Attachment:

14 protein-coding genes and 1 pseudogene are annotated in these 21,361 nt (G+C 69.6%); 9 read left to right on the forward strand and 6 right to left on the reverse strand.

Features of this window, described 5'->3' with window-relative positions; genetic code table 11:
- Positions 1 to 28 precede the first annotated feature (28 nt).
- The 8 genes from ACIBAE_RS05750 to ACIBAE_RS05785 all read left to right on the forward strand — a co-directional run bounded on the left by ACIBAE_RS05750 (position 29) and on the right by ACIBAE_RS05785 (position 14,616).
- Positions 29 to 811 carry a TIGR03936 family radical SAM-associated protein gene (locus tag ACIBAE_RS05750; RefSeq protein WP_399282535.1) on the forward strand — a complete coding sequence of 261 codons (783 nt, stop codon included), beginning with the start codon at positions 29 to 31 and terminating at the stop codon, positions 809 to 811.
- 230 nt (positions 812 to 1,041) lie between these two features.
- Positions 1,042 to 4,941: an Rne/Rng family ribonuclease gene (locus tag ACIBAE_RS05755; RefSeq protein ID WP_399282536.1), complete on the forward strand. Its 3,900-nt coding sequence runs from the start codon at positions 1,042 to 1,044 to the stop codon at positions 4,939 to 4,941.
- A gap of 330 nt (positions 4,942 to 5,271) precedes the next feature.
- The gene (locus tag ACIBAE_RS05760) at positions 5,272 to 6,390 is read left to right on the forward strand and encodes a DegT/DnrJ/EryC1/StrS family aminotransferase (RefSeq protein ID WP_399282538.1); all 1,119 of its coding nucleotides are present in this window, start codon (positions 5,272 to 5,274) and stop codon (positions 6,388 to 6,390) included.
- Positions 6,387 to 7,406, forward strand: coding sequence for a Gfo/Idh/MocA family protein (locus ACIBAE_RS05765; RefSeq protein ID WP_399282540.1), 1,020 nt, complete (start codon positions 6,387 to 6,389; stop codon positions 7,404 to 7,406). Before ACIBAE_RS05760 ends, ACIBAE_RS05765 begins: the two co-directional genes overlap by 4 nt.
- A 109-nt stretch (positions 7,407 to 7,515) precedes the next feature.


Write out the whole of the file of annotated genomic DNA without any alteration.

14 protein-coding genes and 1 pseudogene are annotated in these 21,361 nt (G+C 69.6%); 9 read left to right on the forward strand and 6 right to left on the reverse strand.

Features of this window, described 5'->3' with window-relative positions; genetic code table 11:
- Positions 1 to 28 precede the first annotated feature (28 nt).
- The 8 genes from ACIBAE_RS05750 to ACIBAE_RS05785 all read left to right on the forward strand — a co-directional run bounded on the left by ACIBAE_RS05750 (position 29) and on the right by ACIBAE_RS05785 (position 14,616).
- Positions 29 to 811 carry a TIGR03936 family radical SAM-associated protein gene (locus tag ACIBAE_RS05750; RefSeq protein WP_399282535.1) on the forward strand — a complete coding sequence of 261 codons (783 nt, stop codon included), beginning with the start codon at positions 29 to 31 and terminating at the stop codon, positions 809 to 811.
- 230 nt (positions 812 to 1,041) lie between these two features.
- Positions 1,042 to 4,941: an Rne/Rng family ribonuclease gene (locus tag ACIBAE_RS05755; RefSeq protein ID WP_399282536.1), complete on the forward strand. Its 3,900-nt coding sequence runs from the start codon at positions 1,042 to 1,044 to the stop codon at positions 4,939 to 4,941.
- A gap of 330 nt (positions 4,942 to 5,271) precedes the next feature.
- The gene (locus tag ACIBAE_RS05760) at positions 5,272 to 6,390 is read left to right on the forward strand and encodes a DegT/DnrJ/EryC1/StrS family aminotransferase (RefSeq protein ID WP_399282538.1); all 1,119 of its coding nucleotides are present in this window, start codon (positions 5,272 to 5,274) and stop codon (positions 6,388 to 6,390) included.
- Positions 6,387 to 7,406, forward strand: coding sequence for a Gfo/Idh/MocA family protein (locus ACIBAE_RS05765; RefSeq protein ID WP_399282540.1), 1,020 nt, complete (start codon positions 6,387 to 6,389; stop codon positions 7,404 to 7,406). Before ACIBAE_RS05760 ends, ACIBAE_RS05765 begins: the two co-directional genes overlap by 4 nt.
- A 109-nt stretch (positions 7,407 to 7,515) precedes the next feature.